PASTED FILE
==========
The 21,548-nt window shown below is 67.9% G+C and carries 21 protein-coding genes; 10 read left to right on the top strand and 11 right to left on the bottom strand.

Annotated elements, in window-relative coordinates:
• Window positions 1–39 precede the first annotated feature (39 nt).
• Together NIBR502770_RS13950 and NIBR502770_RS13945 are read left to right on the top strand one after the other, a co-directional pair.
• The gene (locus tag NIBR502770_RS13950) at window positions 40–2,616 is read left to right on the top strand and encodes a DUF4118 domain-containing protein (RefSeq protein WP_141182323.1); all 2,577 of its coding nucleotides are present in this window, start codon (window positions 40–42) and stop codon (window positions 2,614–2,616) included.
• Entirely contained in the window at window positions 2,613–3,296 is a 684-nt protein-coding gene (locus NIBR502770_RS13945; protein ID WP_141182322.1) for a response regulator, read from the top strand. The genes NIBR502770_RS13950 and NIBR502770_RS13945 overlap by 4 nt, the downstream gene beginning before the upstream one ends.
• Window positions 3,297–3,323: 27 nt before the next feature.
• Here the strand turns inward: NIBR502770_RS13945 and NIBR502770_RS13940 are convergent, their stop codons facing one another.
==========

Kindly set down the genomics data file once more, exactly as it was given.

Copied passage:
The 21,548-nt window shown below is 67.9% G+C and carries 21 protein-coding genes; 10 read left to right on the top strand and 11 right to left on the bottom strand.

Annotated elements, in window-relative coordinates:
• Window positions 1–39 precede the first annotated feature (39 nt).
• Together NIBR502770_RS13950 and NIBR502770_RS13945 are read left to right on the top strand one after the other, a co-directional pair.
• The gene (locus tag NIBR502770_RS13950) at window positions 40–2,616 is read left to right on the top strand and encodes a DUF4118 domain-containing protein (RefSeq protein WP_141182323.1); all 2,577 of its coding nucleotides are present in this window, start codon (window positions 40–42) and stop codon (window positions 2,614–2,616) included.
• Entirely contained in the window at window positions 2,613–3,296 is a 684-nt protein-coding gene (locus NIBR502770_RS13945; protein ID WP_141182322.1) for a response regulator, read from the top strand. The genes NIBR502770_RS13950 and NIBR502770_RS13945 overlap by 4 nt, the downstream gene beginning before the upstream one ends.
• Window positions 3,297–3,323: 27 nt before the next feature.
• Here the strand turns inward: NIBR502770_RS13945 and NIBR502770_RS13940 are convergent, their stop codons facing one another.